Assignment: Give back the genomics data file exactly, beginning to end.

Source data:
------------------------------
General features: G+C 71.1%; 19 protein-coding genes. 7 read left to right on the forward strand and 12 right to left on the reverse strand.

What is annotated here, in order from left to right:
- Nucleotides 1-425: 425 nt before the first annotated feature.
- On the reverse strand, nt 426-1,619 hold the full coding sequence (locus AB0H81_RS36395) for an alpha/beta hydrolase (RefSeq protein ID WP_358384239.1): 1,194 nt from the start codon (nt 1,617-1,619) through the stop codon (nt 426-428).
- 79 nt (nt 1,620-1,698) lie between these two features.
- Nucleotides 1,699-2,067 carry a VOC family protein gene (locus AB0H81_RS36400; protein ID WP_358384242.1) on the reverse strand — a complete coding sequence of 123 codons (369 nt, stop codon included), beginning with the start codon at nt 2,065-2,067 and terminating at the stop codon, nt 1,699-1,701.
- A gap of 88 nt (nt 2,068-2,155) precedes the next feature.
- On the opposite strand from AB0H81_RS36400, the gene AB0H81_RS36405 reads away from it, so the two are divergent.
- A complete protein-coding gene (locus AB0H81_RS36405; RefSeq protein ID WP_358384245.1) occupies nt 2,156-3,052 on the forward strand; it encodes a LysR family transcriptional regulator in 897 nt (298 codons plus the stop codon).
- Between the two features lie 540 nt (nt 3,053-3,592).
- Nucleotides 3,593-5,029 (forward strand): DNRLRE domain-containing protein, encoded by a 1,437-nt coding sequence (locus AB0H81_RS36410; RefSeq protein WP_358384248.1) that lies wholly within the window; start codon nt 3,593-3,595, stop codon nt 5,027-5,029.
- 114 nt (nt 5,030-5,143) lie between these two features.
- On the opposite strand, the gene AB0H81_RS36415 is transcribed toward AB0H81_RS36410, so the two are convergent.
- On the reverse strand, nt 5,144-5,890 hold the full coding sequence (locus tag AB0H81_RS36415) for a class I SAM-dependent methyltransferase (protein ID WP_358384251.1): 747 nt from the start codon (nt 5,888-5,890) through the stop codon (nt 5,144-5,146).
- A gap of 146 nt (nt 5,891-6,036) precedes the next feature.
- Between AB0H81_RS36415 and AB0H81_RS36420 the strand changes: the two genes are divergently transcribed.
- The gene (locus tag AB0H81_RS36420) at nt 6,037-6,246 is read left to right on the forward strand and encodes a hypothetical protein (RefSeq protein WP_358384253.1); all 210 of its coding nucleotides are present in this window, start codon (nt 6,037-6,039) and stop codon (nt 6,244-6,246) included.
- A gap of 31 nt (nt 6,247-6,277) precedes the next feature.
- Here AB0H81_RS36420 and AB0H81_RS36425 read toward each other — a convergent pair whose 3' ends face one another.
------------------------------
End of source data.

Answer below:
General features: G+C 71.1%; 19 protein-coding genes. 7 read left to right on the forward strand and 12 right to left on the reverse strand.

What is annotated here, in order from left to right:
- Nucleotides 1-425: 425 nt before the first annotated feature.
- On the reverse strand, nt 426-1,619 hold the full coding sequence (locus AB0H81_RS36395) for an alpha/beta hydrolase (RefSeq protein ID WP_358384239.1): 1,194 nt from the start codon (nt 1,617-1,619) through the stop codon (nt 426-428).
- 79 nt (nt 1,620-1,698) lie between these two features.
- Nucleotides 1,699-2,067 carry a VOC family protein gene (locus AB0H81_RS36400; protein ID WP_358384242.1) on the reverse strand — a complete coding sequence of 123 codons (369 nt, stop codon included), beginning with the start codon at nt 2,065-2,067 and terminating at the stop codon, nt 1,699-1,701.
- A gap of 88 nt (nt 2,068-2,155) precedes the next feature.
- On the opposite strand from AB0H81_RS36400, the gene AB0H81_RS36405 reads away from it, so the two are divergent.
- A complete protein-coding gene (locus AB0H81_RS36405; RefSeq protein ID WP_358384245.1) occupies nt 2,156-3,052 on the forward strand; it encodes a LysR family transcriptional regulator in 897 nt (298 codons plus the stop codon).
- Between the two features lie 540 nt (nt 3,053-3,592).
- Nucleotides 3,593-5,029 (forward strand): DNRLRE domain-containing protein, encoded by a 1,437-nt coding sequence (locus AB0H81_RS36410; RefSeq protein WP_358384248.1) that lies wholly within the window; start codon nt 3,593-3,595, stop codon nt 5,027-5,029.
- 114 nt (nt 5,030-5,143) lie between these two features.
- On the opposite strand, the gene AB0H81_RS36415 is transcribed toward AB0H81_RS36410, so the two are convergent.
- On the reverse strand, nt 5,144-5,890 hold the full coding sequence (locus tag AB0H81_RS36415) for a class I SAM-dependent methyltransferase (protein ID WP_358384251.1): 747 nt from the start codon (nt 5,888-5,890) through the stop codon (nt 5,144-5,146).
- A gap of 146 nt (nt 5,891-6,036) precedes the next feature.
- Between AB0H81_RS36415 and AB0H81_RS36420 the strand changes: the two genes are divergently transcribed.
- The gene (locus tag AB0H81_RS36420) at nt 6,037-6,246 is read left to right on the forward strand and encodes a hypothetical protein (RefSeq protein WP_358384253.1); all 210 of its coding nucleotides are present in this window, start codon (nt 6,037-6,039) and stop codon (nt 6,244-6,246) included.
- A gap of 31 nt (nt 6,247-6,277) precedes the next feature.
- Here AB0H81_RS36420 and AB0H81_RS36425 read toward each other — a convergent pair whose 3' ends face one another.